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When Consumers "Buy" Content on iTunes, Does That Mean They Get Access to That Content Forever?
- Monday, Apr. 26, 2021
Apple's iTunes app allows consumers to "buy" and "rent" movies, television shows, and other content. If a consumer chooses the "rent" option, the consumer gets access to the content for a limited period of time. If a consumer chooses the "buy" option, however, the content goes into the consumer's "purchased" folder, and the consumer's time to access the content isn't limited. If you "buy" digital content from iTunes, does this mean that Apple is required to provide you access to the content forever? That's the issue in a lawsuit that is currently pending in federal court in California.
In this case, the plaintiff sued under California law, alleging that Apple's "buy" button is deceptive, because it leads consumers to believe that their access to the content they have purchased cannot be revoked. In fact, the plaintiff alleged, "Apple reserves the right to terminate the consumers' access and use of content at any time, and . . . has done so on numerous occasions." Essentially, the plaintiff is arguing that "he will not be able to rely on Apple's purchase option to know whether the content will be available indefinitely or not."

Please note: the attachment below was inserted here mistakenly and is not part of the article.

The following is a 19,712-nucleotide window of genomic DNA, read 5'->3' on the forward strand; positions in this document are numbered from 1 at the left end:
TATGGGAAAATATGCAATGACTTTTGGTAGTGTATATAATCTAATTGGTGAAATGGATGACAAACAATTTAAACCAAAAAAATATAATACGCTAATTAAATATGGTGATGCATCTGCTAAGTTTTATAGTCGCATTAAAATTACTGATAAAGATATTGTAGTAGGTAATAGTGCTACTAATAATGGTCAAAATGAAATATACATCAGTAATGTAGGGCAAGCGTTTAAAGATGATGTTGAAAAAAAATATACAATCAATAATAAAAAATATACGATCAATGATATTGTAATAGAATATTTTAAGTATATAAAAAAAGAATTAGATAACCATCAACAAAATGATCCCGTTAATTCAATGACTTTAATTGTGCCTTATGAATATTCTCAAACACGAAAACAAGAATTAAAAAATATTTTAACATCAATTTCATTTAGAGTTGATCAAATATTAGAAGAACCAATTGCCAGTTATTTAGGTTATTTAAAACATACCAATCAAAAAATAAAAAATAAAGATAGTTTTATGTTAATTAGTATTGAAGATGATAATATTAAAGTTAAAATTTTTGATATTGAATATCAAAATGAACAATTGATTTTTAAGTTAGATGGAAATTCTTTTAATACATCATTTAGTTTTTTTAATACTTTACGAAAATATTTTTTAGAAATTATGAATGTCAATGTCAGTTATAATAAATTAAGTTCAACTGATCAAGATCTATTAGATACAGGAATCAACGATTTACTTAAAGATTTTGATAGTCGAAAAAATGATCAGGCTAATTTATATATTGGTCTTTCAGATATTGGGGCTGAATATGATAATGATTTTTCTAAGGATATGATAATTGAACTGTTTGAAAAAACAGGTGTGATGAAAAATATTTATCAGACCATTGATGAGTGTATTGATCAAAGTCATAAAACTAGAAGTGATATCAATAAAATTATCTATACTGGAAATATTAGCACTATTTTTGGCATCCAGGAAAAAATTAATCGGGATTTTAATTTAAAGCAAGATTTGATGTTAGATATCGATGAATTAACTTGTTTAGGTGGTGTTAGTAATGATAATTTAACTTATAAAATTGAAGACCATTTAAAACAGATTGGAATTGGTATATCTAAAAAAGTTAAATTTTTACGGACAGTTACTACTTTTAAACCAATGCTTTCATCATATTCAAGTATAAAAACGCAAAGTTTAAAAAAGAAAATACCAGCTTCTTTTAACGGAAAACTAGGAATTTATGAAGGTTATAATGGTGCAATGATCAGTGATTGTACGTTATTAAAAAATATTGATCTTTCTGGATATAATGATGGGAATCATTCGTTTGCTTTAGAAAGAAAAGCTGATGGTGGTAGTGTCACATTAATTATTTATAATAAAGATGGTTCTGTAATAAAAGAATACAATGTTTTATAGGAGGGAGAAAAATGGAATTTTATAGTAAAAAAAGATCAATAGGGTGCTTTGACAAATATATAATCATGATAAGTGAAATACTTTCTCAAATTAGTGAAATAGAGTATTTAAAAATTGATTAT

Under California law, in order to prove that a company has engaged in false advertising or other deceptive practices, the key question is whether the conduct is likely to deceive a reasonable consumer. This means that there must be a likelihood that "a significant portion of the general consuming public or of targeted consumers, acting reasonably in the circumstances, could be misled."
Apple moved to dismiss, arguing that "no reasonable consumer would believe" that purchased content would remain on the iTunes platform forever. Apple also argued that, since consumers can download purchased content for full and irrevocable access, the "buy" language is accurate. The court was not convinced, and denied the motion. Noting that the term "buy" means to "acquire possession over something," the court held that, "It seems plausible, at least at the motion to dismiss stage, that reasonable consumers would expect their access couldn't be revoked."
On one level, this case is just about whether consumers are confused about what it means to "buy" something on iTunes. Even if Apple may have a binding contract with users that permits content to be taken away from them even after the content has been purchased, that's not necessarily going to address false advertising and other consumer protection concerns, if the relevant limitations are buried in a long set of terms and conditions. As with any advertising claim, if there are material terms and conditions that apply, the general rule is that they should be clearly and conspicuously disclosed in close proximity to that claim. A key question that will need to be resolved in this case, however, is whether consumers would reasonably understand the claim "buy" to mean that they're getting perpetual access to the content. If it's not, then no disclosure should be required.